We went there the other day and as usual we perused the specials board. I went for the Smoked Trout Salad, Sis had the Steak and Ale Pie, and Laura had the Roasted Vegetable Quiche. Two of us were happy, and one of us was a bit disappointed. See if you can spot which one was less than impressed with their selection.

Now, Sis and Laura did get to share a big bowl of veg, but Laura was of the mind that she could have knocked up a quiche better than that, and this is a woman who does NOT pride herself on her cooking ability. I am inclined to agree. All of our meals were around the £8 mark. Mine was massive, and delicious. Sis's was pretty huge too, with a lovely deep-filled pie. But Laura's quiche was seriously lacking. I've always enjoyed Planters, but this time was a bit of a downer. Let's hope this trend does not continue.

Tea At The Oast

Mother's Day 2012. What to do, what to do...? Take Mum out to lunch. But where? Tea At The Oast, that's where. Tea At The Oast is the brainchild of a young and talented chef named Jess. She's managed to create the atmosphere and ambiance of a 1940's tearoom, from the decor to the music to the vintage crockery to the warm and friendly welcome and superior service.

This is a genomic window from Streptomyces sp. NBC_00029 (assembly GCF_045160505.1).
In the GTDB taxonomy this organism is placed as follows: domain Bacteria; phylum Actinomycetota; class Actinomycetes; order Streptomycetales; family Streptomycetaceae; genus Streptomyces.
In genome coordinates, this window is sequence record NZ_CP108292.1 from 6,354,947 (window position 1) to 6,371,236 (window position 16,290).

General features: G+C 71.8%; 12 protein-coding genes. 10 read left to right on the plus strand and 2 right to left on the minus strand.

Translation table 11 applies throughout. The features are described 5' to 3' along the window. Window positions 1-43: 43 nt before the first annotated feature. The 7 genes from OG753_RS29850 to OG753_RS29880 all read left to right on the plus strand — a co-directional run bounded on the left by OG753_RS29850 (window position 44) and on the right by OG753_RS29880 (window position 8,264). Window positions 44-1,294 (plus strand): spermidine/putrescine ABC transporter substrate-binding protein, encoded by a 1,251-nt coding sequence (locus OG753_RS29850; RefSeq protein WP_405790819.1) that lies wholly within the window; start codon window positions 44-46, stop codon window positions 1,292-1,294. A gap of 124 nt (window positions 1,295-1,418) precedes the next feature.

Seriously, I have never known a waitress to smile as much as this young lady did. So from the start I was in hog heaven. But let's talk about the food, shall we?

Sunday lunch at Tea At The Oast is a traditional affair. You have a choice of two meats (it could be chicken, lamb, beef or pork - you don't know ahead of time), with all the trimmings a Sunday Roast should have - roast potatoes, carrots, peas, cabbage and Yorkshire Pudding, followed by a choice of two desserts, all for £17 a head. This day being Mother's Day though, Jess added some petit fours and coffee. Oh, and it's advisable to book - it's only a small place and fills up fast.

The menu looked like this:

What's Hokey Pokey, you ask? We'll get to that.

I started with the lamb.

Whoo boy.
Charlotte who was sitting next to me had the pork.

Look at that Yorkie - proper food, no messing about.
For dessert, Sis had the hot chocolate fondant tart - it was kind of like molten chocolate on the inside!

Everyone else had the pavlova which was - well, like we'd died and gone to heaven. Light and creamy and fluffy and fruity without being too sweet, and that Hokey Pokey, which is basically cinder toffee, like the honeycomb from a Crunchie bar, was a delight.

Coffee and petits fours followed. The coffee and tea was of course served in vintage cups and teapots.

The petits fours consisted of the following:

Blueberry jellies in little shot glasses, with blueberries actually IN the jelly, and little squares of clotted cream fudge.

Freshly made chocolate truffles.
The young lady kept coming and refilling my coffee cup, and I wasn't about to stop her. In the USA it's taken for granted that you will get refills on your coffee in most eateries, but it's a rarity here in the UK. It was such a lovely experience to sit and eat and soak up the atmosphere that I really didn't want to leave. However, leave we did, but not before congratulating Jess on such a sumptuous and scrummy lunch. We will definitely be going back. And if you can't get down to see Jess and co., maybe you will see them on June 3rd...